Nigel Farage's success in that role owed much to his projection of an unflappable character that was part spiv, part city gent, part mein host. His appeal for the media was colourful presentation as much as views congenial to the assumed prejudices of consumers. The failure of his successors to achieve a similar prominence wasn't simply a case of pygmies following a giant. After all, Farage as a politician was a one-note gobshite and a practical failure. Not only did ne never manage to get elected as an MP, but his record of indolence and financial abuse in Strasbourg would have shamed the beneficiary of a rotten borough. In retrospect, it looks like Paul Nuttall's embroidery of the facts of his history was as much about trying to invent a character sufficiently colourful to maintain media interest as it was a reflection of his inner Walter Mitty. The over-riding impression that the recently defenestrated Henry Bolton gives has nothing to do with his racist girlfriend. It is that he is a dull man with delusions of significance. He reminds me of a 1980s sitcom.


UKIP clearly wasn't a party in the conventional sense, hence its repeated failure in Parliamentary elections (the exceptional circumstances of Douglas Carswell notwithstanding) and its notorious volatility in local government, where its councillors have frequently split or defected. Its mix of jejune libertarians and crusty reactionaries precluded any coherent ideology, revolutionary or otherwise, while its attempts to develop a programme beyond Brexit were repeatedly undermined by eccentricity and the intervention of the racist and Islamophobic right. So was UKIP more a single-issue campaign than a party? There's obviously truth in this - Brexit was the overwhelmingly dominant concern for reasons of unity as much as conviction, while the behaviour of the party's MEPs in the European Parliament never graduated beyond protest - but this doesn't explain how UKIP came to dominate politics in 2016. Behr's attempt to cast Brexit as a complex, emotional spasm over which neither UKIP nor the Tory ultras have much control doesn't answer the question. He seems reluctant to acknowledge that UKIP during the Farage era was a creation of the rightwing media rather than an organic, populist uprising - again repeating the error of Goodwin and Ford.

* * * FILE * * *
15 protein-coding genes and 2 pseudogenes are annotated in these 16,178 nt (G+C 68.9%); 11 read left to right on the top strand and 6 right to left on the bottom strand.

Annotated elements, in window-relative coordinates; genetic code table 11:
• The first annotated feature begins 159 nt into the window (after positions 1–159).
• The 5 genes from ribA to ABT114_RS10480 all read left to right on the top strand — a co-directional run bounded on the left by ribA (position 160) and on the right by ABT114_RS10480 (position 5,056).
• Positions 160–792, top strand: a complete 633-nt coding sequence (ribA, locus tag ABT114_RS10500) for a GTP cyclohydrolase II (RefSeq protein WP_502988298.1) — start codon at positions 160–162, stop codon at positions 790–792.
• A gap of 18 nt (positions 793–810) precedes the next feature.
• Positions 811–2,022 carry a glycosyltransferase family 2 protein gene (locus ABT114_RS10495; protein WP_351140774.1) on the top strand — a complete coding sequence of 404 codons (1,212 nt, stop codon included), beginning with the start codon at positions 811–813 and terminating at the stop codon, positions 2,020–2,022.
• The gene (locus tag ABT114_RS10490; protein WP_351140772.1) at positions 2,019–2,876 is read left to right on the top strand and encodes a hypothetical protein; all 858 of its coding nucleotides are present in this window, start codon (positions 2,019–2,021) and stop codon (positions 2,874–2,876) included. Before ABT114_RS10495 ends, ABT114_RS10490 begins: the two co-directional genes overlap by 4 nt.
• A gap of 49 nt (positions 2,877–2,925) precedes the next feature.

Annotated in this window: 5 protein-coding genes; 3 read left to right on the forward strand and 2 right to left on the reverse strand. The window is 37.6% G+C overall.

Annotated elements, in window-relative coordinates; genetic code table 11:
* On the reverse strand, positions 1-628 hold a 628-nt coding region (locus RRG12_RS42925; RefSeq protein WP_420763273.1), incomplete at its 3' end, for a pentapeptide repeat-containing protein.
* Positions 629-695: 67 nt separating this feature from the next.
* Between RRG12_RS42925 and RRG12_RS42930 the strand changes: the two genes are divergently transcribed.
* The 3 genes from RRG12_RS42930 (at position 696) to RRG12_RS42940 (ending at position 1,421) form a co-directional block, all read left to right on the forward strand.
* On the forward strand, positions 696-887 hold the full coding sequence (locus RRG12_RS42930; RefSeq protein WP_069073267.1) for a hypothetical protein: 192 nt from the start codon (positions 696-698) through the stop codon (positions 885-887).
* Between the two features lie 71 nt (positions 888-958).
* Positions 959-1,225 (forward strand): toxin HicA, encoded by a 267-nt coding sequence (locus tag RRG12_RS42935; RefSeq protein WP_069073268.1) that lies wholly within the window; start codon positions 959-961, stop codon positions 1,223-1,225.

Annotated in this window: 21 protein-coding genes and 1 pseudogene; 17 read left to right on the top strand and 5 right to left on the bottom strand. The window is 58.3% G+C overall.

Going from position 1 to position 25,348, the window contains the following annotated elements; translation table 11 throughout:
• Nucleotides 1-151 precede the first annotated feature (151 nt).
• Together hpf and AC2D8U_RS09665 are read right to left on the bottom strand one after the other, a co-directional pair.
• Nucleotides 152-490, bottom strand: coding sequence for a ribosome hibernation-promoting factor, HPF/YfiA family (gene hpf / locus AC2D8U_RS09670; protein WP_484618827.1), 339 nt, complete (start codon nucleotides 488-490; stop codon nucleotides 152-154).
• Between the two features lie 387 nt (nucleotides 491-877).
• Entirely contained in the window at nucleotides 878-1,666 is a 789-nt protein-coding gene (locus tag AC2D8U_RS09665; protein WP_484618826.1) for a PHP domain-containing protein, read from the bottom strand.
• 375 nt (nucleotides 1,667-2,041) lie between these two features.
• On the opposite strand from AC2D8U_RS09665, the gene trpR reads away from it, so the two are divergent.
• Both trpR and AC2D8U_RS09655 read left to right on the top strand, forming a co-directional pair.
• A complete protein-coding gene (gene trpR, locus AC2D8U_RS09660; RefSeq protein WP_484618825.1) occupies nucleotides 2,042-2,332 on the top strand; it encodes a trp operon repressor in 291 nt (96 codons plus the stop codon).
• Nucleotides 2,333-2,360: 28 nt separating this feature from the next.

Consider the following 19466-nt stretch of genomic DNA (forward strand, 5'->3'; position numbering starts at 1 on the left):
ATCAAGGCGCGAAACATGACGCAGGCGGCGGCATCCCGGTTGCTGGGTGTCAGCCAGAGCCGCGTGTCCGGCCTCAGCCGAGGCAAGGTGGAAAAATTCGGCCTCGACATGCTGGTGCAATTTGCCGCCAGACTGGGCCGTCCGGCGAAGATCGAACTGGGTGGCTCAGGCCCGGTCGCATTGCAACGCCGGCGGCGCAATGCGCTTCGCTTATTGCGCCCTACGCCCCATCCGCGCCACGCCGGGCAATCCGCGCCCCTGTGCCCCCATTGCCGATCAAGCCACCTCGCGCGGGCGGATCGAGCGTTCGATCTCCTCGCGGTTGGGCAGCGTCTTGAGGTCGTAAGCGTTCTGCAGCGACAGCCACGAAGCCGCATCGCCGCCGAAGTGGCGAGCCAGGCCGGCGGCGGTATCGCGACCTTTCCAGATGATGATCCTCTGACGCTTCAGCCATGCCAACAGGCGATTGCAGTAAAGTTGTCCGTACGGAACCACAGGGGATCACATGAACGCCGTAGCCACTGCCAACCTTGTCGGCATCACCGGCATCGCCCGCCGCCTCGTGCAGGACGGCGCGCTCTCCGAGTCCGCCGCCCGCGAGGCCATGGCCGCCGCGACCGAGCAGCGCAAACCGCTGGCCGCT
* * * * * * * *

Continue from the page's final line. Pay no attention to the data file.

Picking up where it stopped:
That Nigel Farage quickly went freelance after the referendum as an all-purpose spokesman for the gammon tendency was less opportunism than a case of advancing his career to its next logical stage: from leader of the band to solo artist. Farage has always depended more on the indulgence of newspaper editors and broadcasting producers than on the support of the party. It is clear that his seat on the BBC's Question Time will remain available for a good while yet, but that might not be the case if he were shackled to UKIP's corpse. Contrary to his loud assertions, he is probably happy that there will be a Brexit transition as it will extend his relevance for a few more years, perhaps longer. That he has sought to internationalise his brand, first in the USA and now in the Republic of Ireland, is an irony that appears to be lost on the Little Englanders of UKIP's fast-diminishing rump. The challenge for Farage is that media interest is shifting towards Jacob Rees-Mogg, who is an even more artificial character but has the advantage of a seat in the House of Commons. That the Tory ultras have settled into a routine of performative protest might look like a tribute to UKIP's salad days in Strasbourg, but it's really just the lasting influence of Enoch Powell.

1 comment:

  1. Herbie Destroys the Environment20 February 2018 at 17:07

    I am developing a 21st century programme for the European Socialist party, I am staring with the cultural section. Here is what I have so far:

    European Socialist party programme

    Cultural Section:

    Russia Today to be made compulsory viewing in all secondary schools

    A secular version of Ramadan to be created as a show of solidarity with the global poor and a celebration of planet Earth

    A new call line to be created where people can report extremist’s in their neighbourhood. By extremists we mean those who spend frivolously, for example have more than 2 cars or replace windows regularly etc etc

    Global climate science and energy usage by nations to be taught in all primary and secondary schools, with all scientific sources to be made available to students. Also to be taught what would need to happen to have equal energy usage among all peoples.

    ReplyDelete